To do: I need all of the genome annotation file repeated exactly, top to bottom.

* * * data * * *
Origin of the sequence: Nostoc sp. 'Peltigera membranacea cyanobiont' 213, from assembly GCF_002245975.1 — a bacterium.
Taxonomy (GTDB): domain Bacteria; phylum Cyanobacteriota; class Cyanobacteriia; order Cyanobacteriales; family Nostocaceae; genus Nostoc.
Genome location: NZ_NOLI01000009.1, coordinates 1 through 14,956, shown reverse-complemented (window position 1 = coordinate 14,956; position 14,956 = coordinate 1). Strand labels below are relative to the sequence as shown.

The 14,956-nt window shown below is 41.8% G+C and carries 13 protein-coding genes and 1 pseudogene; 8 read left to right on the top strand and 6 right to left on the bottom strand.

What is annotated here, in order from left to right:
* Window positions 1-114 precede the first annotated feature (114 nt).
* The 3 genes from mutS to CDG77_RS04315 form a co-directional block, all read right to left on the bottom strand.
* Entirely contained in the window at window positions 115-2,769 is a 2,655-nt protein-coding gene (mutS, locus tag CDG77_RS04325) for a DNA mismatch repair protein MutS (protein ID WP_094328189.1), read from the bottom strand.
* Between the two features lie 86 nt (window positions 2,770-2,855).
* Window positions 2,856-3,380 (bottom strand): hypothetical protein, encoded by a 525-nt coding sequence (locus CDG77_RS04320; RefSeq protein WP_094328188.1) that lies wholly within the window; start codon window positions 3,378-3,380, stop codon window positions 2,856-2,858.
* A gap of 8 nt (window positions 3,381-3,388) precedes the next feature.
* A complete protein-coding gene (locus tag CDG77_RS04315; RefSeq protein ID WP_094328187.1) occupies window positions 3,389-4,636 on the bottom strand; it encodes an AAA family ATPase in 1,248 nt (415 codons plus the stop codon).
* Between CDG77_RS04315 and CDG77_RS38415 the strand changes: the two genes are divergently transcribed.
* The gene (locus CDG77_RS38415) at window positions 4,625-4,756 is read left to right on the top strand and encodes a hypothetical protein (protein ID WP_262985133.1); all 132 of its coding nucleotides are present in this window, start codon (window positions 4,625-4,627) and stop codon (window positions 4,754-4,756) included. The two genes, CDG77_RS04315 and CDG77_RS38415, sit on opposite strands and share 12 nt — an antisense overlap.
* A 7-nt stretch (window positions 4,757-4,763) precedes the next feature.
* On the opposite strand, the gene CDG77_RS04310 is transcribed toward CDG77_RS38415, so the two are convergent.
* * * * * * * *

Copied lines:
Origin of the sequence: Nostoc sp. 'Peltigera membranacea cyanobiont' 213, from assembly GCF_002245975.1 — a bacterium.
Taxonomy (GTDB): domain Bacteria; phylum Cyanobacteriota; class Cyanobacteriia; order Cyanobacteriales; family Nostocaceae; genus Nostoc.
Genome location: NZ_NOLI01000009.1, coordinates 1 through 14,956, shown reverse-complemented (window position 1 = coordinate 14,956; position 14,956 = coordinate 1). Strand labels below are relative to the sequence as shown.

The 14,956-nt window shown below is 41.8% G+C and carries 13 protein-coding genes and 1 pseudogene; 8 read left to right on the top strand and 6 right to left on the bottom strand.

What is annotated here, in order from left to right:
* Window positions 1-114 precede the first annotated feature (114 nt).
* The 3 genes from mutS to CDG77_RS04315 form a co-directional block, all read right to left on the bottom strand.
* Entirely contained in the window at window positions 115-2,769 is a 2,655-nt protein-coding gene (mutS, locus tag CDG77_RS04325) for a DNA mismatch repair protein MutS (protein ID WP_094328189.1), read from the bottom strand.
* Between the two features lie 86 nt (window positions 2,770-2,855).
* Window positions 2,856-3,380 (bottom strand): hypothetical protein, encoded by a 525-nt coding sequence (locus CDG77_RS04320; RefSeq protein WP_094328188.1) that lies wholly within the window; start codon window positions 3,378-3,380, stop codon window positions 2,856-2,858.
* A gap of 8 nt (window positions 3,381-3,388) precedes the next feature.
* A complete protein-coding gene (locus tag CDG77_RS04315; RefSeq protein ID WP_094328187.1) occupies window positions 3,389-4,636 on the bottom strand; it encodes an AAA family ATPase in 1,248 nt (415 codons plus the stop codon).
* Between CDG77_RS04315 and CDG77_RS38415 the strand changes: the two genes are divergently transcribed.
* The gene (locus CDG77_RS38415) at window positions 4,625-4,756 is read left to right on the top strand and encodes a hypothetical protein (protein ID WP_262985133.1); all 132 of its coding nucleotides are present in this window, start codon (window positions 4,625-4,627) and stop codon (window positions 4,754-4,756) included. The two genes, CDG77_RS04315 and CDG77_RS38415, sit on opposite strands and share 12 nt — an antisense overlap.
* A 7-nt stretch (window positions 4,757-4,763) precedes the next feature.
* On the opposite strand, the gene CDG77_RS04310 is transcribed toward CDG77_RS38415, so the two are convergent.